Treatment Philosophy

Individual Psychotherapy

Often one seeks individual treatment with concerns about their world. Often issues with relationships, work or other life circumstances may have its origins in childhood experiences, abuse or trauma and are impacting current adjustments. This focus on a look back lends insight into patterns of behavior that can be changed. To help the individual the therapist may take an eclectic approach drawing from many different philosophies of treatment.

Family Therapy

Family based treatment is very helpful when small children or teens and their parents are the focus of concern. By bringing together the entire family everyone can help bring change and no one feels fully the brunt of the problem. It provides the therapist with the awareness of everyone and the input from everyone. Often the interaction is lively and dynamic, with change that can occur powerfully and quickly. Everyone can get better together.

Cognitive Behavioral Therapy

This is a broad term for a body of therapy that emphasizes the role of thinking, feeling, and behavior. Its theory is our thoughts cause our feelings and the way we behave. Change our thoughts and feelings and we will change our behavior. The therapist is interested in the here and now; what is happening in your life and how one can “get better rather than just feel better.” That change can be measured by specific behavioral change, day to day. It is a collaborative relationship between the therapist and the client. The therapy is structured by specific concrete goals that can be measured and the therapist uses specific techniques supported by research.

ACT: Acceptance and Commitment Therapy

ACT is a framework of therapy that asks you to accept the difficulties that come in life. A present orientation, or mindfulness that assist one in overcoming negative thoughts and feelings. That's the acceptance. The ability to look at behaviors and character traits that are creating a poor choice or avoiding change, with the commitment to making these changes. This framework is helpful in managing anxiety and depression. For example obsessing, worrying and playing things over and over keeps you stuck. Realizing that one can be in control of how you react, think and feel can assist in the commitment to do things differently. The goal is to observe feelings, noticing the way you talk to yourself, your negative self- talk and counter these with more realistic measures. Come learn how to take action!

EMDR: Eye Movement Desensitization and Reprocessing

EMDR is a form of psychotherapy that was developed to assist with post-traumatic stress, but has implications in anxiety more broadly. It is seen to shift negative thoughts and feelings that have been stuck or unprocessed in the brain. Through bilateral stimulation of the brain during reactivation these memories are processed and become less troublesome. A specific protocol and training is administered during a series of sessions to help work through the traumas or distressing events while in a safe and supportive environment. Simply put, it is a process that enables people to heal from emotional distress that are the result of disturbing life experiences.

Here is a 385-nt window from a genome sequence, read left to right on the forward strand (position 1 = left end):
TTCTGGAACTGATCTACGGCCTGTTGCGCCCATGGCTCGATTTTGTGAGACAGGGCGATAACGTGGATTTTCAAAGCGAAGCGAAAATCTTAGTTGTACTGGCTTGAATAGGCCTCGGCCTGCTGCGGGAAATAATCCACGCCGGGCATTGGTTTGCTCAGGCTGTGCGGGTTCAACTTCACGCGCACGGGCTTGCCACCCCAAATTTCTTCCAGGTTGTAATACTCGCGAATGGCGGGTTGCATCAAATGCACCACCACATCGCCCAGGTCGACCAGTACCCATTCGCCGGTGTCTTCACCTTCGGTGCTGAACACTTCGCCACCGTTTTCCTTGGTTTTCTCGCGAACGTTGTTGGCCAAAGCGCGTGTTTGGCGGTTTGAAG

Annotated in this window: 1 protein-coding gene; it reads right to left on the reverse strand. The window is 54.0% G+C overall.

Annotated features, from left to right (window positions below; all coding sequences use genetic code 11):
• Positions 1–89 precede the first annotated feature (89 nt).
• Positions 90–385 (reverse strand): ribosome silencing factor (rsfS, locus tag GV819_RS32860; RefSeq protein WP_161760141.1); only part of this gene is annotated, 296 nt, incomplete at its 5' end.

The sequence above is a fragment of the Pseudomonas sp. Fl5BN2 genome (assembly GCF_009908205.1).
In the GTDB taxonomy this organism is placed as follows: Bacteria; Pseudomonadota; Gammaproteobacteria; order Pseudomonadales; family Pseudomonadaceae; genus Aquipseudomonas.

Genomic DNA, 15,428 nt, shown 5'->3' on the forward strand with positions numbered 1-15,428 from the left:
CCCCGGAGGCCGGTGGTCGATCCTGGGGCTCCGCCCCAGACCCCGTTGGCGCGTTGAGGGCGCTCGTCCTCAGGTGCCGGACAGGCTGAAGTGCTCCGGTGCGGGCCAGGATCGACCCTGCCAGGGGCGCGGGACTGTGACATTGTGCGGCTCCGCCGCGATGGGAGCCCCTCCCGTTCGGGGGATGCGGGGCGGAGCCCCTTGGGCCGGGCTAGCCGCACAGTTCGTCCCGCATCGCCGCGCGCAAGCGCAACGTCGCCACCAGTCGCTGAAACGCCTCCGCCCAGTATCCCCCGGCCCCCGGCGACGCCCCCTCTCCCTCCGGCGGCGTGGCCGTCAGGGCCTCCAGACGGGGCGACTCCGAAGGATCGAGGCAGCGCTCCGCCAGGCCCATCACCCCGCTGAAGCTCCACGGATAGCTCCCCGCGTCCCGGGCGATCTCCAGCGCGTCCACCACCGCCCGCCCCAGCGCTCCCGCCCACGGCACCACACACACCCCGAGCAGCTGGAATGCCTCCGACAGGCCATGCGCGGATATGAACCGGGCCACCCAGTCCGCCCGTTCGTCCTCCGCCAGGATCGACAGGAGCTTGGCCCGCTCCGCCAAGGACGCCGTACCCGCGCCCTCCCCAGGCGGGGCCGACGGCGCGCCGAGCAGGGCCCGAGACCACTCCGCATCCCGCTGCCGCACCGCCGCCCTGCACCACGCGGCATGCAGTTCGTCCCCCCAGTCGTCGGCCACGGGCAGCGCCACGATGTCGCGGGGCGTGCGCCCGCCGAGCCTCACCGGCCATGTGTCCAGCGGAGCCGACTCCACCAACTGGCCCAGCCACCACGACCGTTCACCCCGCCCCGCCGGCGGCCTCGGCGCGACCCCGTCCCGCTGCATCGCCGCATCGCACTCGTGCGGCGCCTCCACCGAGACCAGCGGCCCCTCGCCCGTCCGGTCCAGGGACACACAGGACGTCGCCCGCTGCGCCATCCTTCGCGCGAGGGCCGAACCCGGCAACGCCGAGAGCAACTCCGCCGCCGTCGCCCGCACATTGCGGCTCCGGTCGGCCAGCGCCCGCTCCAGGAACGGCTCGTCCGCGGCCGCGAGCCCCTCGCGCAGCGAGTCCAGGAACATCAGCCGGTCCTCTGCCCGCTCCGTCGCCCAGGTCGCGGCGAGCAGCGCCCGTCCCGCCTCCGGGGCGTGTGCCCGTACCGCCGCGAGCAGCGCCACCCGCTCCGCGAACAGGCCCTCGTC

Self Psychology

It is theoretical school from psychoanalytic psychology that is the basis of most contemporary psychoanalyzes. It recognizes the critical role of empathy in explaining human development and developmental change. It is the belief in the fundamental need for caring for another as a need for healthy human development. Nourishing the self develops self esteem and ambition to assist the full realization of a person’s skills and talents. The theory is that children require confirmation and approving responses from their parents to develop emotionally and psychologically. This is the basis of assessing the need for treatment, assessing dysfunction and developmental issues that begin a creation of a goal for treatment.

Hypnosis/Guided Imagery

The father of hypnotherapy is Milton Erickson. He has influenced the field of psychotherapy as he developed clinical hypnosis and the theory of its therapeutic use. We all go into trance states naturally when we day dream, create a deep focus of attention, or go to sleep and dream. Hypnosis is not mind control or brainwashing; the therapist with your assistance utilizes a patter of communication to influence and suggest change in ones feelings, memories, images, or to your internal dialogue. The Mayo Clinic defines hypnosis: “A trance like state in which you have heightened focus, concentration and inner absorption. Under hypnosis, you usually feel calm and relaxed, you can concentrate intensely on a specific thought, memory, feeling or sensation while blocking out distraction. Under hypnosis you’re more open then usual to suggestions, and this can modify your perceptions, behavior, sensations and emotions.”